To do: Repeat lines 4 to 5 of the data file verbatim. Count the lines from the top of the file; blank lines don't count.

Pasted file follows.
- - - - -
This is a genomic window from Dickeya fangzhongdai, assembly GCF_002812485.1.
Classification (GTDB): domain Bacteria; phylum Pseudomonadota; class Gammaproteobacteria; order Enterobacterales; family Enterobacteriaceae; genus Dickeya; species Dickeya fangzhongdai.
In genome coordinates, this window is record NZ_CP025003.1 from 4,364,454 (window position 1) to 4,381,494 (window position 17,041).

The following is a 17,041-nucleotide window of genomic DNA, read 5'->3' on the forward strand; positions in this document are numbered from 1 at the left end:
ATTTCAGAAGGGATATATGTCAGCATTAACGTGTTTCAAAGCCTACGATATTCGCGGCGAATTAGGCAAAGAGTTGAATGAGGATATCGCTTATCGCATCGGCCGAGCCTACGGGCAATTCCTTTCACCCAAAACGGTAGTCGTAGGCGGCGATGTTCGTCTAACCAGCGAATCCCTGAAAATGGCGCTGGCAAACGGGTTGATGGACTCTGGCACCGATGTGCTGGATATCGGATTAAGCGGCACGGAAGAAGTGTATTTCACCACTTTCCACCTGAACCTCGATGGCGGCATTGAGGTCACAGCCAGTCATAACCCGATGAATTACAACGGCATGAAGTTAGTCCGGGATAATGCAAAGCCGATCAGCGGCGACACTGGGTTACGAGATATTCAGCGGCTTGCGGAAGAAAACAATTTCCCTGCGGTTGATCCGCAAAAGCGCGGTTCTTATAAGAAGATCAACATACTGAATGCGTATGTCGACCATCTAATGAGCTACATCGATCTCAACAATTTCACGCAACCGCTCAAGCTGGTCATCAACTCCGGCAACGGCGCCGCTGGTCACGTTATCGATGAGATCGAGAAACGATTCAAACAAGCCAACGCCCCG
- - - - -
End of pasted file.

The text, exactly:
The following is a 17,041-nucleotide window of genomic DNA, read 5'->3' on the forward strand; positions in this document are numbered from 1 at the left end:
ATTTCAGAAGGGATATATGTCAGCATTAACGTGTTTCAAAGCCTACGATATTCGCGGCGAATTAGGCAAAGAGTTGAATGAGGATATCGCTTATCGCATCGGCCGAGCCTACGGGCAATTCCTTTCACCCAAAACGGTAGTCGTAGGCGGCGATGTTCGTCTAACCAGCGAATCCCTGAAAATGGCGCTGGCAAACGGGTTGATGGACTCTGGCACCGATGTGCTGGATATCGGATTAAGCGGCACGGAAGAAGTGTATTTCACCACTTTCCACCTGAACCTCGATGGCGGCATTGAGGTCACAGCCAGTCATAACCCGATGAATTACAACGGCATGAAGTTAGTCCGGGATAATGCAAAGCCGATCAGCGGCGACACTGGGTTACGAGATATTCAGCGGCTTGCGGAAGAAAACAATTTCCCTGCGGTTGATCCGCAAAAGCGCGGTTCTTATAAGAAGATCAACATACTGAATGCGTATGTCGACCATCTAATGAGCTACATCGATCTCAACAATTTCACGCAACCGCTCAAGCTGGTCATCAACTCCGGCAACGGCGCCGCTGGTCACGTTATCGATGAGATCGAGAAACGATTCAAACAAGCCAACGCCCCG